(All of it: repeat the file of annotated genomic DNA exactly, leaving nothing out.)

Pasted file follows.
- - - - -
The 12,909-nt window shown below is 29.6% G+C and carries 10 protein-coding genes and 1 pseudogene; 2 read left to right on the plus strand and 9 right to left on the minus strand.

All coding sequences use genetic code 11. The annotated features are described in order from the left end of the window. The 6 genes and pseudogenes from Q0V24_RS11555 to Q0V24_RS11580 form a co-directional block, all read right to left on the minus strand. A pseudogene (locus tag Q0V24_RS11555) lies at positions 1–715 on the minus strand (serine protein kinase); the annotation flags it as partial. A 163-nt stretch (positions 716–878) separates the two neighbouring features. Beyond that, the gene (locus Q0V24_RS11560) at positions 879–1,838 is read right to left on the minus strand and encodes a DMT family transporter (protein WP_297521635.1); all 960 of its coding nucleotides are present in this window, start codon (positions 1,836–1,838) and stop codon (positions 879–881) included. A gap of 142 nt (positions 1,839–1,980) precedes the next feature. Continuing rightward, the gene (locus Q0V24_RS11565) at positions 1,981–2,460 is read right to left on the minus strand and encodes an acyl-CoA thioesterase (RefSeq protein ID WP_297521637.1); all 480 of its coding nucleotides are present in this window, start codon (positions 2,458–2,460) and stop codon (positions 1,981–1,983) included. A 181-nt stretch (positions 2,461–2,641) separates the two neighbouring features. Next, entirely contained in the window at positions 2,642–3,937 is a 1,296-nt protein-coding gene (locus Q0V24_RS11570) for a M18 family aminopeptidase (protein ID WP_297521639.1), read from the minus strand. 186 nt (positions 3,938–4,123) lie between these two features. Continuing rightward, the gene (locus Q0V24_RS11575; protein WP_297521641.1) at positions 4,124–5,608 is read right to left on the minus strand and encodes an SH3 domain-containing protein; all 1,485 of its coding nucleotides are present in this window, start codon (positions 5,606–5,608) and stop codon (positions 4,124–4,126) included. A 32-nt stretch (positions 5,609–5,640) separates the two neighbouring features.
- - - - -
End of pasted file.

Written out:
The 12,909-nt window shown below is 29.6% G+C and carries 10 protein-coding genes and 1 pseudogene; 2 read left to right on the plus strand and 9 right to left on the minus strand.

All coding sequences use genetic code 11. The annotated features are described in order from the left end of the window. The 6 genes and pseudogenes from Q0V24_RS11555 to Q0V24_RS11580 form a co-directional block, all read right to left on the minus strand. A pseudogene (locus tag Q0V24_RS11555) lies at positions 1–715 on the minus strand (serine protein kinase); the annotation flags it as partial. A 163-nt stretch (positions 716–878) separates the two neighbouring features. Beyond that, the gene (locus Q0V24_RS11560) at positions 879–1,838 is read right to left on the minus strand and encodes a DMT family transporter (protein WP_297521635.1); all 960 of its coding nucleotides are present in this window, start codon (positions 1,836–1,838) and stop codon (positions 879–881) included. A gap of 142 nt (positions 1,839–1,980) precedes the next feature. Continuing rightward, the gene (locus Q0V24_RS11565) at positions 1,981–2,460 is read right to left on the minus strand and encodes an acyl-CoA thioesterase (RefSeq protein ID WP_297521637.1); all 480 of its coding nucleotides are present in this window, start codon (positions 2,458–2,460) and stop codon (positions 1,981–1,983) included. A 181-nt stretch (positions 2,461–2,641) separates the two neighbouring features. Next, entirely contained in the window at positions 2,642–3,937 is a 1,296-nt protein-coding gene (locus Q0V24_RS11570) for a M18 family aminopeptidase (protein ID WP_297521639.1), read from the minus strand. 186 nt (positions 3,938–4,123) lie between these two features. Continuing rightward, the gene (locus Q0V24_RS11575; protein WP_297521641.1) at positions 4,124–5,608 is read right to left on the minus strand and encodes an SH3 domain-containing protein; all 1,485 of its coding nucleotides are present in this window, start codon (positions 5,606–5,608) and stop codon (positions 4,124–4,126) included. A 32-nt stretch (positions 5,609–5,640) separates the two neighbouring features.